Rick then goes into eight practices of developing interpersonal peace, but it all starts with that internal peace that comes from walking with God and discerning his leading. “Martha, Martha you are anxious about many things, but only one thing is really needed.”  Mary chose what is better.  It’s a choice that I want to make too. 

I’m going to add Rick’s list of four disciplines to my “cheat sheet” beside my bed.  On a shelf I see first thing in the morning, I have printed out Matthew 6:33 where Jesus says to “Seek the Kingdom of God above all else, and live righteously, and he will give you everything you need.”  Meditating on this verse helps me release my anxiety about finances and health.  Jesus encourages us to consider the birds and the flowers, so I take a walk in my yard, slow my pace, breathe deeply and look. It helps to me prioritize my to-do list and the knot in my stomach releases its grip.  

Peace Catalysts: Resolving Conflict in our Families, Organizations and Communities is foundational to the ethos of our organization.  It was written at a time when the organization was young and Rick was articulating the Biblical principles of peacemaking.  These are stressful times in which we live, when anxieties can run high. If you haven’t read the book, you really should.

Based on pages 49-53 of Rick Love’s book “Peace Catalyst: Resolving Conflict in our Families, Organizations and Communities. IVP (2104)

5 Reasons Christians Should Attend an Iftar During Ramadan

Peace Catalyst likes to get people together and Ramadan is a great time to do that. Our Muslim friends are already gathering many evenings throughout Ramadan to break their fasts together.  Sometimes they invite us into their space to share this meal with them. But sometimes, too, my Christian friends push back and resist accepting the invitation.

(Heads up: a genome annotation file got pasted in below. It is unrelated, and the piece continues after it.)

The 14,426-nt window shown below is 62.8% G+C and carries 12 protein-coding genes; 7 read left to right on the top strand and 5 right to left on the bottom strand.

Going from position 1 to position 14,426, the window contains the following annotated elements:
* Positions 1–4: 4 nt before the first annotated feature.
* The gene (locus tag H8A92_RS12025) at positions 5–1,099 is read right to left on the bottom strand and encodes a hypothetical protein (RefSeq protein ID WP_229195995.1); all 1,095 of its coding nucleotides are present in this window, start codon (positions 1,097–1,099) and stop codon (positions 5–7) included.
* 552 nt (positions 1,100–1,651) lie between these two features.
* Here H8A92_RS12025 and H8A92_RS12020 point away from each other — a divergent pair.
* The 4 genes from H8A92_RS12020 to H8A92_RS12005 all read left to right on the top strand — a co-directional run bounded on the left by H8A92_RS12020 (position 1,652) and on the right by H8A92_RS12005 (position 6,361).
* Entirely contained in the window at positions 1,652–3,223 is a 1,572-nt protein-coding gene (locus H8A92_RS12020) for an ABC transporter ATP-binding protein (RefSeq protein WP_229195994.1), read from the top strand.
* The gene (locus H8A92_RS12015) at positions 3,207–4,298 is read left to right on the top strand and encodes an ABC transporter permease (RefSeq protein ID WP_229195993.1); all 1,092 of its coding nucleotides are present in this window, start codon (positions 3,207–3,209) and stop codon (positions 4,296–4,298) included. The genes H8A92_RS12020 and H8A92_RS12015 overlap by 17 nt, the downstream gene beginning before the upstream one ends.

Christians Should Embrace Welcoming Refugees

Evangelical Leaders' Petition to President Trump

Some friends at World Relief and prominent church leaders like Tim Keller, Bill Hybels, and Max Lucado (along with over 3000 other Christian leaders) have signed a petition to be presented to President Trump and Vice-President Pence. I like the tone of this petition.  Rather than being full of inflammatory speech, it quotes the words of scripture which show that welcoming refugees is what God expects of people.

The churches have spent millions, possibly billions, of dollars trying to take the “Good News” to the nations.  Now when God brings the nations to our doorstep, we try to stop them from coming.

Cities Concerned about Declining Populations

The Blessings of Foreign Born Friends

The “Rust Belt.” The phrase brings to mind abandoned buildings, crumbling infrastructures, demoralized and unemployed people. Those that remain complain about the declining quality of life, police protection and the schools their children attend. What is a city to do when industry and people abandon their properties?

The Wall Street Journal on May 19, 2016 shared census statistics of the declining populations in US cities. Mayors and city councils are concerned with these trends. My city of Louisville would have declined in population over the last ten years if not for foreign born people moving to our city. Cities

Looking Like Jesus:

Actions and Proof Texts

I recently took my Syrian imam friend to a Christian college to speak. He was a guest lecturer in “Cross Cultural Communications” classes, a “Theology of Missions” class and a “Church Planting” class. It was really interesting to hear how the imam approached these topics from an Islamic perspective.

Maslow, Trump and Muslims

Why are evangelicals supporting Trump?